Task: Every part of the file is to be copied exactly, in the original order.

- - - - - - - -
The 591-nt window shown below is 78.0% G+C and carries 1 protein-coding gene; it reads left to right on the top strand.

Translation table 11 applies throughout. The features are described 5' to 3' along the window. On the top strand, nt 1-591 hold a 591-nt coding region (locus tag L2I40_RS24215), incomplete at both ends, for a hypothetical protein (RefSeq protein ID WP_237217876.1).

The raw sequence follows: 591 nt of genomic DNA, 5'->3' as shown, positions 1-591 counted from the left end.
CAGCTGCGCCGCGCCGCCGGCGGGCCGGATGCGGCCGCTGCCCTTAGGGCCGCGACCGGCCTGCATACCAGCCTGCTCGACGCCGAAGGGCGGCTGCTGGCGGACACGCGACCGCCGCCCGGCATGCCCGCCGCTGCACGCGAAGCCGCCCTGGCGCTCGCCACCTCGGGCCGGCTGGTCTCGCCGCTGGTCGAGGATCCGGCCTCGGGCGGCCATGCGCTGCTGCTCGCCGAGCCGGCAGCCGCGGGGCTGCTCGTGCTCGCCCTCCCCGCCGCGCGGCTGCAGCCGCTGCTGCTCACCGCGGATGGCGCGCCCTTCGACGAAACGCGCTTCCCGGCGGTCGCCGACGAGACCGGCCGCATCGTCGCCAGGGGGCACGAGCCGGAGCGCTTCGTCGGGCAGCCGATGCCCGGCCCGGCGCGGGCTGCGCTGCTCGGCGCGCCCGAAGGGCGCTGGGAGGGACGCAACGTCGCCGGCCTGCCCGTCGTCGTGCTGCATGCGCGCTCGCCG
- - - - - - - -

The 591-nt window shown below is 78.0% G+C and carries 1 protein-coding gene; it reads left to right on the top strand.

Translation table 11 applies throughout. The features are described 5' to 3' along the window. On the top strand, nt 1-591 hold a 591-nt coding region (locus tag L2I40_RS24215), incomplete at both ends, for a hypothetical protein (RefSeq protein ID WP_237217876.1).

The raw sequence follows: 591 nt of genomic DNA, 5'->3' as shown, positions 1-591 counted from the left end.
CAGCTGCGCCGCGCCGCCGGCGGGCCGGATGCGGCCGCTGCCCTTAGGGCCGCGACCGGCCTGCATACCAGCCTGCTCGACGCCGAAGGGCGGCTGCTGGCGGACACGCGACCGCCGCCCGGCATGCCCGCCGCTGCACGCGAAGCCGCCCTGGCGCTCGCCACCTCGGGCCGGCTGGTCTCGCCGCTGGTCGAGGATCCGGCCTCGGGCGGCCATGCGCTGCTGCTCGCCGAGCCGGCAGCCGCGGGGCTGCTCGTGCTCGCCCTCCCCGCCGCGCGGCTGCAGCCGCTGCTGCTCACCGCGGATGGCGCGCCCTTCGACGAAACGCGCTTCCCGGCGGTCGCCGACGAGACCGGCCGCATCGTCGCCAGGGGGCACGAGCCGGAGCGCTTCGTCGGGCAGCCGATGCCCGGCCCGGCGCGGGCTGCGCTGCTCGGCGCGCCCGAAGGGCGCTGGGAGGGACGCAACGTCGCCGGCCTGCCCGTCGTCGTGCTGCATGCGCGCTCGCCG